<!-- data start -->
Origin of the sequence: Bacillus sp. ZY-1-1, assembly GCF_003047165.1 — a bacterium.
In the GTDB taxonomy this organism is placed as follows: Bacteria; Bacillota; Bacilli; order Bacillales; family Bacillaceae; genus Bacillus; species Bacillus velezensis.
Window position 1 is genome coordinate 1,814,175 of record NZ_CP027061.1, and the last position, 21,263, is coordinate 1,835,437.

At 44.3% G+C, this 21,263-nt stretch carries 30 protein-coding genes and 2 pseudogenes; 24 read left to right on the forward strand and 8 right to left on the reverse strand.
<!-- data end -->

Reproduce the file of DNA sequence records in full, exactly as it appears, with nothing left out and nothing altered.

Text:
Origin of the sequence: Bacillus sp. ZY-1-1, assembly GCF_003047165.1 — a bacterium.
In the GTDB taxonomy this organism is placed as follows: Bacteria; Bacillota; Bacilli; order Bacillales; family Bacillaceae; genus Bacillus; species Bacillus velezensis.
Window position 1 is genome coordinate 1,814,175 of record NZ_CP027061.1, and the last position, 21,263, is coordinate 1,835,437.

At 44.3% G+C, this 21,263-nt stretch carries 30 protein-coding genes and 2 pseudogenes; 24 read left to right on the forward strand and 8 right to left on the reverse strand.